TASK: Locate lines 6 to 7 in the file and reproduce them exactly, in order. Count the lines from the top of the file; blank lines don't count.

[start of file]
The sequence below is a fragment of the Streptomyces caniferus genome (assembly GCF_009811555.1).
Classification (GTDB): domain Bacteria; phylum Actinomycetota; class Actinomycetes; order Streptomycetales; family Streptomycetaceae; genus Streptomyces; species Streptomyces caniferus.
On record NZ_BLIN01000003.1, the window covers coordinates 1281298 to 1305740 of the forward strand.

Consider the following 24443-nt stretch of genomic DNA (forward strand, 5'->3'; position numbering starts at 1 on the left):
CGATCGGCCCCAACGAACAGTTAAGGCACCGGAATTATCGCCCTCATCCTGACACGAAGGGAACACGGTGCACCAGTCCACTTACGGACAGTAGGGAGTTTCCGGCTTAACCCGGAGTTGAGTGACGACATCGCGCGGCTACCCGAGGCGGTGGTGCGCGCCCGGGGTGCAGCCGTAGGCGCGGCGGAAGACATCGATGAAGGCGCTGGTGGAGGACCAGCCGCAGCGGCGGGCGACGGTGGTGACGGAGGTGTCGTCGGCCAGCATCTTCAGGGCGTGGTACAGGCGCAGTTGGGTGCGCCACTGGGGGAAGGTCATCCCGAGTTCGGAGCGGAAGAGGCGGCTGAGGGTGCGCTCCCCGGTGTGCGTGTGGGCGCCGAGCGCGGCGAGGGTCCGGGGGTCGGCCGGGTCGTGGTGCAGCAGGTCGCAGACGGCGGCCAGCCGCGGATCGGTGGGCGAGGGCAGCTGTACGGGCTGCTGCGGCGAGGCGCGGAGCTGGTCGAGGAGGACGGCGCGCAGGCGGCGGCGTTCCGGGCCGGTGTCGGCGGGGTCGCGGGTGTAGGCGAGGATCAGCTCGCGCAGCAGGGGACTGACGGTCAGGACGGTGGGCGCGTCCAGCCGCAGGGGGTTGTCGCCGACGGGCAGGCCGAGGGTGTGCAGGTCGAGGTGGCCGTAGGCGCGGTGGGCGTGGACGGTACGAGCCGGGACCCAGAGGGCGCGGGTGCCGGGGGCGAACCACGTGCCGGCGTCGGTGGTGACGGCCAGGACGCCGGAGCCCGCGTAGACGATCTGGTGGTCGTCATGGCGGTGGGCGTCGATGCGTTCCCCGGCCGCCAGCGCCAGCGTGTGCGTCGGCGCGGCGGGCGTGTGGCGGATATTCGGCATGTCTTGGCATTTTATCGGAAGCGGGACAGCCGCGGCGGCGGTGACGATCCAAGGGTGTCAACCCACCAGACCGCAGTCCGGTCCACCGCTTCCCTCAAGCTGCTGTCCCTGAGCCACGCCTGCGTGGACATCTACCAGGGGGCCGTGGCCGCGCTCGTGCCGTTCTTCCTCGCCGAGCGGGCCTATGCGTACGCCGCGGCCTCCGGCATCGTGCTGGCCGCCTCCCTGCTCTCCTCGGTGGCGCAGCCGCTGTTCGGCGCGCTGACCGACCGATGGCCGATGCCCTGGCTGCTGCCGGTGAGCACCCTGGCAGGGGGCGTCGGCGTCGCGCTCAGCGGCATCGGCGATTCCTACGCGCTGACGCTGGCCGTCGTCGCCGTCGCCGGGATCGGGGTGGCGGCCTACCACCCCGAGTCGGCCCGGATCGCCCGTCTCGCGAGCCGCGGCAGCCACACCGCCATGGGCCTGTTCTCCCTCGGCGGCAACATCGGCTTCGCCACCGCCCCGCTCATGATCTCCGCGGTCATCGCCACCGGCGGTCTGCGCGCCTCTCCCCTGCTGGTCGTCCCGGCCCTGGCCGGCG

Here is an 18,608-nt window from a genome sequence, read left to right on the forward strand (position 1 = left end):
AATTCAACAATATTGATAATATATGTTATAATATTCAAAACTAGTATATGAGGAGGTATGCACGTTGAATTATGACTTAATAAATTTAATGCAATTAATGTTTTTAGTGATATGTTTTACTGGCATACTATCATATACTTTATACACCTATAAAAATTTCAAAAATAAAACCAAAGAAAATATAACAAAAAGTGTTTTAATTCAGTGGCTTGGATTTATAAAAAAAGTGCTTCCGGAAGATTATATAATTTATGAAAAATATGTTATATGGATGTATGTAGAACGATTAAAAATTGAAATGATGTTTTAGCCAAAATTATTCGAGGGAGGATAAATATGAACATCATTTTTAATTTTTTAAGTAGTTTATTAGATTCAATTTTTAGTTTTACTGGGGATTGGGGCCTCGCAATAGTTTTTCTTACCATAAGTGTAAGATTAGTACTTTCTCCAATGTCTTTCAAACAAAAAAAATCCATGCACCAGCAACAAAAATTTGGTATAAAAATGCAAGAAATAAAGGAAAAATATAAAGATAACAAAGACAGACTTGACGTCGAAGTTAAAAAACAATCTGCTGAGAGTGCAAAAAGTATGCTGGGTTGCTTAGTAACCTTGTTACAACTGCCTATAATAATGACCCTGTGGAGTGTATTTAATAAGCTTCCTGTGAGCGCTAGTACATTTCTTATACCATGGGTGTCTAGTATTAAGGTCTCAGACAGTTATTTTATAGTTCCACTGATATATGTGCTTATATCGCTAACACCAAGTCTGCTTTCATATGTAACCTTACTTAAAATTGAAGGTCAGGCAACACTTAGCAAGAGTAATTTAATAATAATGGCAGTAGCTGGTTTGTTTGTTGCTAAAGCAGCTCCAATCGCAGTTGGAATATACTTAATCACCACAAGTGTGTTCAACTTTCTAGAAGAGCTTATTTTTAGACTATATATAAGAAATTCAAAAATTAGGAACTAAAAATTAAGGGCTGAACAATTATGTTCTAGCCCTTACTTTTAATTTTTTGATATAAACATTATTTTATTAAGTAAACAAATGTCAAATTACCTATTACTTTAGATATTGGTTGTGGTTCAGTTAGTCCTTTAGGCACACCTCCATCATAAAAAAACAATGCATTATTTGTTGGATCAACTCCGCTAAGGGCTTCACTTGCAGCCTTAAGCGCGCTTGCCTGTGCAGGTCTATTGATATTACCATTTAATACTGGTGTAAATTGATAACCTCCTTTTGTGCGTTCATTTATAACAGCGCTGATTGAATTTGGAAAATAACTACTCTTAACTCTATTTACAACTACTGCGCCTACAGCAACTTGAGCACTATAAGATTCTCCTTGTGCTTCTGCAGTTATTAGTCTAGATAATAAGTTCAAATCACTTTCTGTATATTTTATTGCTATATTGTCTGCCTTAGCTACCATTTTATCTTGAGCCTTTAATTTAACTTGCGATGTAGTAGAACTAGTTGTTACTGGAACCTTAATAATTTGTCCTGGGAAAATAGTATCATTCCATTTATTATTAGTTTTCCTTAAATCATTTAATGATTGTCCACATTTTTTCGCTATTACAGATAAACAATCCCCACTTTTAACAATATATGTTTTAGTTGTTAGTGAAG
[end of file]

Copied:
Here is an 18,608-nt window from a genome sequence, read left to right on the forward strand (position 1 = left end):
AATTCAACAATATTGATAATATATGTTATAATATTCAAAACTAGTATATGAGGAGGTATGCACGTTGAATTATGACTTAATAAATTTAATGCAATTAATGTTTTTAGTGATATGTTTTACTGGCATACTATCATATACTTTATACACCTATAAAAATTTCAAAAATAAAACCAAAGAAAATATAACAAAAAGTGTTTTAATTCAGTGGCTTGGATTTATAAAAAAAGTGCTTCCGGAAGATTATATAATTTATGAAAAATATGTTATATGGATGTATGTAGAACGATTAAAAATTGAAATGATGTTTTAGCCAAAATTATTCGAGGGAGGATAAATATGAACATCATTTTTAATTTTTTAAGTAGTTTATTAGATTCAATTTTTAGTTTTACTGGGGATTGGGGCCTCGCAATAGTTTTTCTTACCATAAGTGTAAGATTAGTACTTTCTCCAATGTCTTTCAAACAAAAAAAATCCATGCACCAGCAACAAAAATTTGGTATAAAAATGCAAGAAATAAAGGAAAAATATAAAGATAACAAAGACAGACTTGACGTCGAAGTTAAAAAACAATCTGCTGAGAGTGCAAAAAGTATGCTGGGTTGCTTAGTAACCTTGTTACAACTGCCTATAATAATGACCCTGTGGAGTGTATTTAATAAGCTTCCTGTGAGCGCTAGTACATTTCTTATACCATGGGTGTCTAGTATTAAGGTCTCAGACAGTTATTTTATAGTTCCACTGATATATGTGCTTATATCGCTAACACCAAGTCTGCTTTCATATGTAACCTTACTTAAAATTGAAGGTCAGGCAACACTTAGCAAGAGTAATTTAATAATAATGGCAGTAGCTGGTTTGTTTGTTGCTAAAGCAGCTCCAATCGCAGTTGGAATATACTTAATCACCACAAGTGTGTTCAACTTTCTAGAAGAGCTTATTTTTAGACTATATATAAGAAATTCAAAAATTAGGAACTAAAAATTAAGGGCTGAACAATTATGTTCTAGCCCTTACTTTTAATTTTTTGATATAAACATTATTTTATTAAGTAAACAAATGTCAAATTACCTATTACTTTAGATATTGGTTGTGGTTCAGTTAGTCCTTTAGGCACACCTCCATCATAAAAAAACAATGCATTATTTGTTGGATCAACTCCGCTAAGGGCTTCACTTGCAGCCTTAAGCGCGCTTGCCTGTGCAGGTCTATTGATATTACCATTTAATACTGGTGTAAATTGATAACCTCCTTTTGTGCGTTCATTTATAACAGCGCTGATTGAATTTGGAAAATAACTACTCTTAACTCTATTTACAACTACTGCGCCTACAGCAACTTGAGCACTATAAGATTCTCCTTGTGCTTCTGCAGTTATTAGTCTAGATAATAAGTTCAAATCACTTTCTGTATATTTTATTGCTATATTGTCTGCCTTAGCTACCATTTTATCTTGAGCCTTTAATTTAACTTGCGATGTAGTAGAACTAGTTGTTACTGGAACCTTAATAATTTGTCCTGGGAAAATAGTATCATTCCATTTATTATTAGTTTTCCTTAAATCATTTAATGATTGTCCACATTTTTTCGCTATTACAGATAAACAATCCCCACTTTTAACAATATATGTTTTAGTTGTTAGTGAAG